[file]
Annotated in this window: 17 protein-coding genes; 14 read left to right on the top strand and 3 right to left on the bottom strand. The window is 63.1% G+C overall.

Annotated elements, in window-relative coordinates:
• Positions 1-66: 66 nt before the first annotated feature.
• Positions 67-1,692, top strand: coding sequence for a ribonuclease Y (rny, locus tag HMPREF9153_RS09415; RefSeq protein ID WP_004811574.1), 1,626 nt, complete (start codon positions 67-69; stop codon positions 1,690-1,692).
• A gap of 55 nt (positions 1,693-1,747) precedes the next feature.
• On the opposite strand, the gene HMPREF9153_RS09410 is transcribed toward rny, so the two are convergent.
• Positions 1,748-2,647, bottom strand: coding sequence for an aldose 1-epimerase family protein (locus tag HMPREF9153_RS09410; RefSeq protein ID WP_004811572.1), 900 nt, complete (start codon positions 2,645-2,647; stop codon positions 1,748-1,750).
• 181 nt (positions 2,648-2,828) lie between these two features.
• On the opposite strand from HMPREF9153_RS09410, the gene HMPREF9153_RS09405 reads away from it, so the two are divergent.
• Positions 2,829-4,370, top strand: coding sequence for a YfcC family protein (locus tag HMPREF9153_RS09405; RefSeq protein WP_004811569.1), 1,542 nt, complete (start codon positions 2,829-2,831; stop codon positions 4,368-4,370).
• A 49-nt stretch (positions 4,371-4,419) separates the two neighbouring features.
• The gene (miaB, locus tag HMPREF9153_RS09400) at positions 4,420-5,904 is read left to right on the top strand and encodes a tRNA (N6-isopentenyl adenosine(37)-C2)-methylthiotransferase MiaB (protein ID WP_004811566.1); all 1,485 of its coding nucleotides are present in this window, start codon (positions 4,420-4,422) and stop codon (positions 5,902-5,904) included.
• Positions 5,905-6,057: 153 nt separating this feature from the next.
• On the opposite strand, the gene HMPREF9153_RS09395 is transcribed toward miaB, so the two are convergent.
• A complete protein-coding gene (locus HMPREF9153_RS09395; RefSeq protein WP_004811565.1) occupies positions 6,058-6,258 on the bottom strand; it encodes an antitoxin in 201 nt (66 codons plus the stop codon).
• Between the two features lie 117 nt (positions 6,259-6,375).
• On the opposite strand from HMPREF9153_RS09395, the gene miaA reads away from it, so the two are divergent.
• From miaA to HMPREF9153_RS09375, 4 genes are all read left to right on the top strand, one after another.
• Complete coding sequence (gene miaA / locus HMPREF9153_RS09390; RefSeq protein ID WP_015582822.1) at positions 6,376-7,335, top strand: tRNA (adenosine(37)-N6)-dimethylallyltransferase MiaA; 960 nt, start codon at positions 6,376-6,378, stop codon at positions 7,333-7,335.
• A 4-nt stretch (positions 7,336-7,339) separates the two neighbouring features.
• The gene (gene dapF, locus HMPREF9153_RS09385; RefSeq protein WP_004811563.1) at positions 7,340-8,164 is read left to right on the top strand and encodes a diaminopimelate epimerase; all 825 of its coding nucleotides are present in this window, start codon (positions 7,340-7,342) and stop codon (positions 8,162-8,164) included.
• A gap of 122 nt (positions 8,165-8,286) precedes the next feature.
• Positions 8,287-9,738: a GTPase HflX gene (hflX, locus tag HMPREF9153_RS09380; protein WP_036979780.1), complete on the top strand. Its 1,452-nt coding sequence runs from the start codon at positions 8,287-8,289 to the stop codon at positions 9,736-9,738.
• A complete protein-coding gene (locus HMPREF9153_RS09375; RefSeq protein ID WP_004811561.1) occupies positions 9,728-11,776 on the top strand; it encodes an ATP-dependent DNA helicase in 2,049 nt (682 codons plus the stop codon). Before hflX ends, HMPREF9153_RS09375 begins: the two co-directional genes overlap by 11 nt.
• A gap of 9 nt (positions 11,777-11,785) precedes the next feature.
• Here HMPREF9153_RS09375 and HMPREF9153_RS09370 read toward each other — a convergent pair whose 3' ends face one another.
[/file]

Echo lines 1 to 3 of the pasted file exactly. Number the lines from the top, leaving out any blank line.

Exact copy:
Annotated in this window: 17 protein-coding genes; 14 read left to right on the top strand and 3 right to left on the bottom strand. The window is 63.1% G+C overall.

Annotated elements, in window-relative coordinates:
• Positions 1-66: 66 nt before the first annotated feature.